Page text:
Massive public lands package passes US Senate, awaits President Trump's signature

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WASHINGTON — The U.S. legislature passed a bipartisan Senate-House agreement to bundle over 100 individual public lands bills, striking a balance between natural resource use, public lands protection, increased public access for outdoor recreation and community development.

“I was very pleased to see the (Natural Resources Management Act) passed,” Rep. John Curtis (R-UT) told “It is of great significance to the county and the state.”

Here are some key takeaways from the Natural Resources Management Act affecting Utahns:

Emery County Public Land Management Act

Title 1 of the Natural Resources Management Act, which discusses public lands and forests, establishes a comprehensive land management plan for Emery County, Utah.

Southern Utah; Dave Cawley, KSL Newsradio
Southern Utah; Dave Cawley, KSL Newsradio

“This bill takes a very prized possession in Emery County and designates land to it,” Curtis said. “Some of that is designated to be preserved as wilderness, some for recreation, and some that will be multi-use.”

The Emery County Public Land Management Act establishes a 217,000-acre recreation area called the San Rafael Swell Western Heritage and Historic Mining Recreation area. It also designates 661,000 acres of land to the Bureau of Land Management and the National Forest Service as wilderness. Lastly, it frees 17,000 acres of BLM land from wilderness study and designates around 63 miles of river as wild, recreational, or scenic.

Permanent authorization and funding to the Land and Water Conservation Fund

In a move towards improving water conservation and land management across the United States, this bill passed with permanent authorization and funding.

Title III of the act permanently reauthorizes the Land and Water Conservation Fund, which expired in September 2018. The provision encourages outdoor recreation programs, allocates millions of dollars to improving recreational access on federal lands, and ensures additional funds are given to improve access to public lands.

Restores and protects wildlife

Title VII of the act protects wildlife habitat and conservation by helping to manage invasive species and protect endangered animals. The legislation includes the Wildlife Innovation and Longevity Driver Act, which re-authorizes government conservation programs for animals.

The bill also creates a competition with cash prizes for technological innovations and inventions that will help prevent the invasion of non-native animals, promote conservation, prevent illegal poaching and trafficking, and help endangered wildlife.

Protects migratory birds

The Natural Resources Management Act also contains measures to protect migratory birds, which are essential in many ecosystems across the country. Among those provisions are:

  • Title VII’s Neotropical Migratory Bird Act, which is re-authorized until 2022 with no less than 75 percent of funds being designated for projects carried out at locations outside of the United States.

A hunter at sunset; Shutterstock
A hunter at sunset; Shutterstock

1. Title IV’s Subtitle E, which regulates hunting seasons and outreach. It updates the federal framework for the duck hunting closing day, along with some other birds, and establishes a hunting day for kids, veterans, and people in active military duty. Endangered Fish Recovery Programs Extension Act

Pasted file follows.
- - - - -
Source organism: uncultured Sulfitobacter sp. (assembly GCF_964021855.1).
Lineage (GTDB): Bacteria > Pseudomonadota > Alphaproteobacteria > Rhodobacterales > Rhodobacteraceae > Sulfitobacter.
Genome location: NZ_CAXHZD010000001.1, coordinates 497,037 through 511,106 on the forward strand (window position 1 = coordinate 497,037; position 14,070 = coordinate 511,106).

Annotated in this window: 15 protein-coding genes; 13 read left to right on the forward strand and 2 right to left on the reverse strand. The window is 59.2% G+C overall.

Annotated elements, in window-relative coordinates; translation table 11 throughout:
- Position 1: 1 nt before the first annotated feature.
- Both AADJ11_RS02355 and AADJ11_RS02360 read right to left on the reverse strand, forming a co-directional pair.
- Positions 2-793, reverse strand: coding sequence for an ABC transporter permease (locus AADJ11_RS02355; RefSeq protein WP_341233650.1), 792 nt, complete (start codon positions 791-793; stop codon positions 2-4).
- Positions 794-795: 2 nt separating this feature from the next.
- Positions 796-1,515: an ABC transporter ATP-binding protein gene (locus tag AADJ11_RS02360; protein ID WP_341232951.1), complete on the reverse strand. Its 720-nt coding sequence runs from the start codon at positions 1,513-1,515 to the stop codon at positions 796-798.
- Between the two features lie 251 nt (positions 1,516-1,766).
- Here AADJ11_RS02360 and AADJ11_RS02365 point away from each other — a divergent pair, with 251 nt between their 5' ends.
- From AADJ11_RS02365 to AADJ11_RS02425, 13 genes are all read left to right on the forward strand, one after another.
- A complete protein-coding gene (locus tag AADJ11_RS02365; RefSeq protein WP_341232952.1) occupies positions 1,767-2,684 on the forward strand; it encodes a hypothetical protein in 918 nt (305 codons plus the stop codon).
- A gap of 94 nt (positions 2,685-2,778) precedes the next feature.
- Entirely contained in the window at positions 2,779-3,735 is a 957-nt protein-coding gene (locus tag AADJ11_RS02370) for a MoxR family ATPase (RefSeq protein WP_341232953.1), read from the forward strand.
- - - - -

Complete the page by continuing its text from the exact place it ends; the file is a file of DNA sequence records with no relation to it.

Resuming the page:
The act also made moves towards helping endangered fish through the inclusion of the Endangered Fish Recovery Program as pitched by Rep. Curtis. The bill, which deals with the San Juan and Colorado rivers, provides endangered species protection and recovery.

“The Endangered Species Act requires that whenever you do anything in those waterways, like take water out for irrigation, build bridges or anything like that, you have an offsetting mitigation project,” Curtis said.

The program has already begun seeing results in the recovery of four species of native fish in the rivers. Curtis explained that the act requires a mitigating project on those rivers, prompting the fish recovery efforts in the area.

“It’s been a really popular bill because there are no tax dollars involved, it’s good for economic development and for agriculture, and it works on four endangered species,” Curtis said. “It’s a re-authorization, so it was a bill that had a lot of support from the very beginning.”

Fisherman; Cindy Creighton/Shutterstock
Fisherman; Cindy Creighton/Shutterstock

What’s next for the Natural Resource Management Act?

The biggest feat in the passage of the Natural Resource Management Act has been its bipartisan nature. The legislation was able to pass both the House (with a vote of 363-62) and the Senate (92-8), and will now be sent on to President Donald Trump for a final signature of approval.

“These are people who don’t usually agree on land use,” Curtis told

A variety of stakeholders worked together on the bill, Utah Rep. Ben McAdams, D-UT, said in a press release. The act sets aside 661,000 acres for wilderness designation in Utah, including more than 200,000 acres of wilderness in the Labyrinth and Desolation Canyons.

“Utah’s public lands are a national treasure and a major driving force in our economy. Public lands decisions are best when we forge a local consensus and that’s exactly what happened with this package of bills,” McAdams said in his press release.


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